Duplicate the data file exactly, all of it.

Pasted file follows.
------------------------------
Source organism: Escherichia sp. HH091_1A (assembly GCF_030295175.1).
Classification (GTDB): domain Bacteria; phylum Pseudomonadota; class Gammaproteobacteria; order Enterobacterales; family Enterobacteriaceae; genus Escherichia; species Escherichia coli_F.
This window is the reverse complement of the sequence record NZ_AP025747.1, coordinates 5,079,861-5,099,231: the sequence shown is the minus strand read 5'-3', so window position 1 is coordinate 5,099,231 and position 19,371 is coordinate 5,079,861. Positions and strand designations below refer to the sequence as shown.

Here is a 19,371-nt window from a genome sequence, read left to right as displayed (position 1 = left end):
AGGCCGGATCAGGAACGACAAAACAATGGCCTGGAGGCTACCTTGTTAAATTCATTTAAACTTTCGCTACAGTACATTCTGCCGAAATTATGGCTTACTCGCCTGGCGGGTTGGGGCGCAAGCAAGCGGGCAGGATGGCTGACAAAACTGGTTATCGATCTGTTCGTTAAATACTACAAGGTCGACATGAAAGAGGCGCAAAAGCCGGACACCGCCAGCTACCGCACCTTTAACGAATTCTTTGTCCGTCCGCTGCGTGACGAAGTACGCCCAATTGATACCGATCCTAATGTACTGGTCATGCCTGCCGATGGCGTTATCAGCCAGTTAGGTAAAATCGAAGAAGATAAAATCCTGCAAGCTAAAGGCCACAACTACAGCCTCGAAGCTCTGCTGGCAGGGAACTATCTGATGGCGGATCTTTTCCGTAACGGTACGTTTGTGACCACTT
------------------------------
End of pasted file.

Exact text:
Source organism: Escherichia sp. HH091_1A (assembly GCF_030295175.1).
Classification (GTDB): domain Bacteria; phylum Pseudomonadota; class Gammaproteobacteria; order Enterobacterales; family Enterobacteriaceae; genus Escherichia; species Escherichia coli_F.
This window is the reverse complement of the sequence record NZ_AP025747.1, coordinates 5,079,861-5,099,231: the sequence shown is the minus strand read 5'-3', so window position 1 is coordinate 5,099,231 and position 19,371 is coordinate 5,079,861. Positions and strand designations below refer to the sequence as shown.

Here is a 19,371-nt window from a genome sequence, read left to right as displayed (position 1 = left end):
AGGCCGGATCAGGAACGACAAAACAATGGCCTGGAGGCTACCTTGTTAAATTCATTTAAACTTTCGCTACAGTACATTCTGCCGAAATTATGGCTTACTCGCCTGGCGGGTTGGGGCGCAAGCAAGCGGGCAGGATGGCTGACAAAACTGGTTATCGATCTGTTCGTTAAATACTACAAGGTCGACATGAAAGAGGCGCAAAAGCCGGACACCGCCAGCTACCGCACCTTTAACGAATTCTTTGTCCGTCCGCTGCGTGACGAAGTACGCCCAATTGATACCGATCCTAATGTACTGGTCATGCCTGCCGATGGCGTTATCAGCCAGTTAGGTAAAATCGAAGAAGATAAAATCCTGCAAGCTAAAGGCCACAACTACAGCCTCGAAGCTCTGCTGGCAGGGAACTATCTGATGGCGGATCTTTTCCGTAACGGTACGTTTGTGACCACTT